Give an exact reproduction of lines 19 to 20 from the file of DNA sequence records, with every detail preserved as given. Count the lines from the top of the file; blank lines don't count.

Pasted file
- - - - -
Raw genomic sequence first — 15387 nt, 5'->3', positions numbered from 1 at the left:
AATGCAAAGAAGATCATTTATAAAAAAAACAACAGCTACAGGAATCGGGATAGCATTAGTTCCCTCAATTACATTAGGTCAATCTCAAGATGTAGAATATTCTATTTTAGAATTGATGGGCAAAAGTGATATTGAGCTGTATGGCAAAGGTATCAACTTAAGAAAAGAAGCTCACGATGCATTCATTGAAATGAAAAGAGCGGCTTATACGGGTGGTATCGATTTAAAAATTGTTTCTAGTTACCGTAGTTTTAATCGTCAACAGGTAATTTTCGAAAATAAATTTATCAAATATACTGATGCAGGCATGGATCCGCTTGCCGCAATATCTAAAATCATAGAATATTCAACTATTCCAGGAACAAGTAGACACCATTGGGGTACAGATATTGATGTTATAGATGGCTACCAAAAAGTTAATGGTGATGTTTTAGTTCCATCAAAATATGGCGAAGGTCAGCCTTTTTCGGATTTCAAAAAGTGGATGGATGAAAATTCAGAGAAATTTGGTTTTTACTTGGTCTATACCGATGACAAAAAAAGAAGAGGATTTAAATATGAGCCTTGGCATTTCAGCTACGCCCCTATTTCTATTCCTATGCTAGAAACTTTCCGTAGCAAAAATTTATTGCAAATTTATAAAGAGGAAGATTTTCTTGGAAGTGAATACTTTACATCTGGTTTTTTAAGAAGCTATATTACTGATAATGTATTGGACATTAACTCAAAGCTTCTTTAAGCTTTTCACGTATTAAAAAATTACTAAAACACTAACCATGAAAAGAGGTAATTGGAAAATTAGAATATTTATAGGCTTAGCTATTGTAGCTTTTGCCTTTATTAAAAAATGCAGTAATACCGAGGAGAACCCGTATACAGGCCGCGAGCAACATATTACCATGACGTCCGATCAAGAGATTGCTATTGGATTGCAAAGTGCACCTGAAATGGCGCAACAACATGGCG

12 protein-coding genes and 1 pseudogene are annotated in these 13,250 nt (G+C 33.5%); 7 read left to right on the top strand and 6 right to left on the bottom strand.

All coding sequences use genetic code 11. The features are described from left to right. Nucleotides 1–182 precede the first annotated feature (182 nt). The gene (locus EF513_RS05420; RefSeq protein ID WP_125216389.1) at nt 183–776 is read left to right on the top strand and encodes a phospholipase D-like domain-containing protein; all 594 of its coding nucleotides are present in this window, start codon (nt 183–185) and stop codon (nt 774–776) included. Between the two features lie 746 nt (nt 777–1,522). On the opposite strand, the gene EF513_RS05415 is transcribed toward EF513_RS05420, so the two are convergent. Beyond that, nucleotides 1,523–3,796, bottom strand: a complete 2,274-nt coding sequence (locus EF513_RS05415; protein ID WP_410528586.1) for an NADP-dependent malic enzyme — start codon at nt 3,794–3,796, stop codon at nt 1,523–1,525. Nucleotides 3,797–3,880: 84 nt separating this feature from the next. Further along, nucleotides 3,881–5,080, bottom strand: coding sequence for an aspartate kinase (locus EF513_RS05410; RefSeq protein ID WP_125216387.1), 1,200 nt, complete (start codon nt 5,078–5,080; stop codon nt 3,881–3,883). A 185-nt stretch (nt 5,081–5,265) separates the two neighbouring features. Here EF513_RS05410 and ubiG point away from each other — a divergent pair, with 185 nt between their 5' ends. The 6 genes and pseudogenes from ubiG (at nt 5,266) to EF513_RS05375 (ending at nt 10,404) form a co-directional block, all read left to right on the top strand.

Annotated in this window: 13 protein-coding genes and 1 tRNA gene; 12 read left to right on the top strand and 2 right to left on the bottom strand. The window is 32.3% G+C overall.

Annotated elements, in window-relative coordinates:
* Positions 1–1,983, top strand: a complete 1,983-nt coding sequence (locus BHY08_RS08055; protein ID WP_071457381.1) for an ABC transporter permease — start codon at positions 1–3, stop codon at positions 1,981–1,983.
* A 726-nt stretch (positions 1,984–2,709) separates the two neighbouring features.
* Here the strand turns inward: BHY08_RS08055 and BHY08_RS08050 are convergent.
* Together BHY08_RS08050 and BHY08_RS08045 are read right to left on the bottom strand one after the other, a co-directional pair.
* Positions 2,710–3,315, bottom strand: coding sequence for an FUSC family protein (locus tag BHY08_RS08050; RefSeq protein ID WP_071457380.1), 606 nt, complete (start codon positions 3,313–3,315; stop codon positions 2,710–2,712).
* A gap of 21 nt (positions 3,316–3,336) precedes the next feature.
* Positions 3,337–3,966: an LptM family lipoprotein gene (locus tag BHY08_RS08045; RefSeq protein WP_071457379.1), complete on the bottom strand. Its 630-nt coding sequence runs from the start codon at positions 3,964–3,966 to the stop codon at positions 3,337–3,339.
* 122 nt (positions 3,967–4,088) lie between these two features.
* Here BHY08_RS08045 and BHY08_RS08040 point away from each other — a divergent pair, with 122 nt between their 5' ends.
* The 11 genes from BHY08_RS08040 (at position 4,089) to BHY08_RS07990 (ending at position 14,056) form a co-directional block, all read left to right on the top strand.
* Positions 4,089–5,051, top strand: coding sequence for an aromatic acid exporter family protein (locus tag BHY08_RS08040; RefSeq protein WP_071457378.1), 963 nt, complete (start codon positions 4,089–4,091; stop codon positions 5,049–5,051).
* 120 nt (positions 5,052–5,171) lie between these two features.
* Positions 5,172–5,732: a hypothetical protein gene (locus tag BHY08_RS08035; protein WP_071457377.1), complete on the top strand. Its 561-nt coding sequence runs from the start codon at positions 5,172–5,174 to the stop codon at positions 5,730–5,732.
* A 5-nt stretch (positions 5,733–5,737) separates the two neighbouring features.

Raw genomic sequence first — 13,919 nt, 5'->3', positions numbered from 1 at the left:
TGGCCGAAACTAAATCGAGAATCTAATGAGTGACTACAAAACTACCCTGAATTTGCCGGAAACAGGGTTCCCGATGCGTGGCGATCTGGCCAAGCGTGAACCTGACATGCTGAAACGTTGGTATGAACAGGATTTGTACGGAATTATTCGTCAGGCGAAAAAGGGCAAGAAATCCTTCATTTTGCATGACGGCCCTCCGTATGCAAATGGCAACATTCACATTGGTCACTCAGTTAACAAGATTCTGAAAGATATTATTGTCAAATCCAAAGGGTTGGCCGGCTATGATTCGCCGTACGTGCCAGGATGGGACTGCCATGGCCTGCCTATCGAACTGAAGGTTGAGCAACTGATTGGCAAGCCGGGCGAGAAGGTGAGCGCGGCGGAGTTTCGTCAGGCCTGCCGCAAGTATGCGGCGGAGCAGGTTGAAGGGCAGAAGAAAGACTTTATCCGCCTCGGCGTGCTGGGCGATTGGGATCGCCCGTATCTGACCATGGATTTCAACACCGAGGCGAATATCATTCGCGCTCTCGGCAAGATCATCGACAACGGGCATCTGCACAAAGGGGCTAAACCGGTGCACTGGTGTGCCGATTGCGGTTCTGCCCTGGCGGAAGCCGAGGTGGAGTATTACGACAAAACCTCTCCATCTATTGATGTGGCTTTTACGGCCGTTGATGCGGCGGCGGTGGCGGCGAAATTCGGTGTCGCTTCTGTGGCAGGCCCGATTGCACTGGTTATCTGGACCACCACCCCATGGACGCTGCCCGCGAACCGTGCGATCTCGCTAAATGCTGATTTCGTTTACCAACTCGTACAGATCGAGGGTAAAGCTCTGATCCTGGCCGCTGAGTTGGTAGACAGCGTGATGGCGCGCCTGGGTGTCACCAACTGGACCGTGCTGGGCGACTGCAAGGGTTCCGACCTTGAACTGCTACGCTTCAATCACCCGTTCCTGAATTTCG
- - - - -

* Positions 5,172–5,732: a hypothetical protein gene (locus tag BHY08_RS08035; protein WP_071457377.1), complete on the top strand. Its 561-nt coding sequence runs from the start codon at positions 5,172–5,174 to the stop codon at positions 5,730–5,732.
* A 5-nt stretch (positions 5,733–5,737) separates the two neighbouring features.